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Liar, Liar; Planet on Fire — Conflict and Quiescence
In these troubled days, it seems that our favorite old work shirt we call Peace is in tatters and beyond reach. In the past, we wore our comfortable, old Peace shirt to enjoy satisfying days in the garden, nurturing life and productivity in the warmth of an afternoon sun. Now, with a world beset by global terrorism, our beloved Peace shirt has been relegated to a dark corner of our closet. Worse yet, the further we reach into our closet for it, the further it seems to slide away from us. Frustrated and worried, we search for satisfying words to explain our dilemma, but our efforts fail us. We don't fail because we are wrong, but rather, because the universe has turned our closet into a paradigm-shift-teaching classroom, and the lesson is simple. If we want to wear our old Peace shirt again, we need to evolve beyond our present day human-centric terms like "war and peace" towards a more enlightened understanding of two universal absolutes: Conflict and quiescence.
Human-centric and Universal Paradigms
In simple human terms, a paradigm can be seen as the rose-tinted glasses we wear to help us perceive the world around us — in essence, they shade our perceptions.
So what happens if we exchange our rose-tinted glasses for modern day polarized lenses that filter out glare and UV light for a truly clear picture of the world around us? In essence, you could say that we've experienced a paradigm shift.
The American Heritage Dictionary
A set of assumptions, concepts, values, and practices that constitutes a way of viewing reality for the community that shares them, especially in an intellectual discipline.
Comparing the two paradigms is simple. The human-centric paradigm helps us to understand the universe about us, in terms of how it affects us. On the other hand, the universal paradigm teaches us to understand the universe about us in terms of our role within it.
Another way to understand the different between human-centric and universal paradigms is to assign a value of "1" to the age of the universe to represent the universal paradigm.
Next, let's assign a comparative value of 0.00000000000084 to the human-centric paradigm, which encompasses the whole of the human experience. What we see in terms of time is that our human-centric paradigm is roughly a trillionth of that of the universal reality.
This leaves us with a simple question: Is our flawed and unworkable human-centric paradigm the best the universe has to offer, or has it merely been a stepping stone in mankind's relentless march towards acceptance of the tried-and-true universal paradigm? The answer to this question is critical, because herein lies the root of the present day dilemma of global terrorism, and the search must begin with an honest look at the word "fear."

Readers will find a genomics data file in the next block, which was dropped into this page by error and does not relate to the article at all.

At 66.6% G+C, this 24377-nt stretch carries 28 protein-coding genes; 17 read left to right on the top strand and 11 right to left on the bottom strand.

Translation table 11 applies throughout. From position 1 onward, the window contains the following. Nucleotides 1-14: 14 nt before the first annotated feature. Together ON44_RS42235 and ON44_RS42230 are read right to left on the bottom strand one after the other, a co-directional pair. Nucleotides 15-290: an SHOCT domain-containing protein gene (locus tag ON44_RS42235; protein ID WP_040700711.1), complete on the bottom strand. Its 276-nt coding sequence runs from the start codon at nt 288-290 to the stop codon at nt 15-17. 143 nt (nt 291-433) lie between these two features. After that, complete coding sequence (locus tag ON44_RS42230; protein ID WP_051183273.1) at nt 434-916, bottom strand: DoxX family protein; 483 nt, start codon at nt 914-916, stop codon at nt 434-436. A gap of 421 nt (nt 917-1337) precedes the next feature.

Fear and the Human-centric Paradigm
It was Henry David Thoreau who first said, "Nothing is so much to be feared as fear." Later, President Franklin D Roosevelt adapted that pithy statement for his inaugural address when he said, "Let me assert my firm belief that the only thing we have to fear is fear, itself."
Fear is a powerful human phenomenon. In ancient times, the fear of the unexplained expressed itself in the most primitive form. When the crops failed or a natural disaster such as a flood or an earthquake struck, our early ancestors dealt with their fear of the unexplained with a human sacrifice. For example:
"As your mighty chief I say that we have suffered because our great god the Flabboz is angry with us. Quick, somebody fetch a pretty young virgin and meet me at the sacrificial altar, and we'll set things straight."
Regrettably, this practice often rewarded the tribe or nation with a return to a sense of normalcy to the great relief of the masses, despite the pain suffered by the virgins and their families.
Did human sacrifice really work to "make things right" again? No. Rather, it was the basic nature of the universe where short periods of intense conflict and catastrophe are separated by long periods of quiescence. Consequently, the ritual of sacrificing virgins only played to the basic nature of the universe.
It was not until mankind progressed enough to understand natural forces that we began to realize that the needless sacrifice of human life to appease a god was truly an unproductive and fruitless shedding of innocent blood.
This is because we learned that weather comes in cycles, and, to avoid droughts we need to build reservoirs and irrigation systems. Likewise, we learned that floods also come in cycles, and we learned to move our homes and farms to higher ground and to build levies.
The point here is that we overcame our fear of the angry acts of vengeful gods by understanding the world about us and by relying on our inventiveness to engineer solutions that would help us to prevent or mitigate natural disasters. We call this progress.
Yet, fear still remains to this day, and it, in its most virulent form, represents the fear of change. Over time, those civilizations that abandoned their fear of vengeful gods in favor of progress have prospered. Those who cling to the past and fear change only became part of the past they so adamantly cherished.
Applying Fear to the Present
Since 9-11, we have openly asked ourselves time-and-again, "What did we do wrong?" While soul searching is generally a good and productive thing, when it comes at the expense of an equally important question it serves no good at all. Ergo, we need to ask, "What did we do wrong, and what did we do right?"
In this regard, many of those in Western Civilization who support and oppose the war on terror have made the same error. The focus has always been on: